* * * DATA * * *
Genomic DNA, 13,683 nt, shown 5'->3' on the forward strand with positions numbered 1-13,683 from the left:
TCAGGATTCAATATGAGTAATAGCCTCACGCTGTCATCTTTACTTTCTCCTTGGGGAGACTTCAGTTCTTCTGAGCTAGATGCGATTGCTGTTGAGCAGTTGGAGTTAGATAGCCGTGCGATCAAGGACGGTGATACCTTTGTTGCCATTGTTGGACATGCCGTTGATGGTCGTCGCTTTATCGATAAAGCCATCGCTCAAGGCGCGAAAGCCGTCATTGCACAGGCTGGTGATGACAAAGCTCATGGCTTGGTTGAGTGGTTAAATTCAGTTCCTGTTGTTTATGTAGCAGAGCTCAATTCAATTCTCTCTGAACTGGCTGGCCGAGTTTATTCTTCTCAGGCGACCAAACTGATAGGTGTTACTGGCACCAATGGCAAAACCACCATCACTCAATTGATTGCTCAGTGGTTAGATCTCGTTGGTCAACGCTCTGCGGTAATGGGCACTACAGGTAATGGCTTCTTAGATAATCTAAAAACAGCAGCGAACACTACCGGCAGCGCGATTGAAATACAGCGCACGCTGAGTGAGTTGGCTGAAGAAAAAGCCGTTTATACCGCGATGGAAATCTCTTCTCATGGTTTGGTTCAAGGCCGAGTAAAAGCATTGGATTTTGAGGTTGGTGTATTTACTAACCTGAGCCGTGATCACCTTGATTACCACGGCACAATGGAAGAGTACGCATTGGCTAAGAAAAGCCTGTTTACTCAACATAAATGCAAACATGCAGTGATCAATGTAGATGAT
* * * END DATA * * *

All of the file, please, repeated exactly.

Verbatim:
Genomic DNA, 13,683 nt, shown 5'->3' on the forward strand with positions numbered 1-13,683 from the left:
TCAGGATTCAATATGAGTAATAGCCTCACGCTGTCATCTTTACTTTCTCCTTGGGGAGACTTCAGTTCTTCTGAGCTAGATGCGATTGCTGTTGAGCAGTTGGAGTTAGATAGCCGTGCGATCAAGGACGGTGATACCTTTGTTGCCATTGTTGGACATGCCGTTGATGGTCGTCGCTTTATCGATAAAGCCATCGCTCAAGGCGCGAAAGCCGTCATTGCACAGGCTGGTGATGACAAAGCTCATGGCTTGGTTGAGTGGTTAAATTCAGTTCCTGTTGTTTATGTAGCAGAGCTCAATTCAATTCTCTCTGAACTGGCTGGCCGAGTTTATTCTTCTCAGGCGACCAAACTGATAGGTGTTACTGGCACCAATGGCAAAACCACCATCACTCAATTGATTGCTCAGTGGTTAGATCTCGTTGGTCAACGCTCTGCGGTAATGGGCACTACAGGTAATGGCTTCTTAGATAATCTAAAAACAGCAGCGAACACTACCGGCAGCGCGATTGAAATACAGCGCACGCTGAGTGAGTTGGCTGAAGAAAAAGCCGTTTATACCGCGATGGAAATCTCTTCTCATGGTTTGGTTCAAGGCCGAGTAAAAGCATTGGATTTTGAGGTTGGTGTATTTACTAACCTGAGCCGTGATCACCTTGATTACCACGGCACAATGGAAGAGTACGCATTGGCTAAGAAAAGCCTGTTTACTCAACATAAATGCAAACATGCAGTGATCAATGTAGATGAT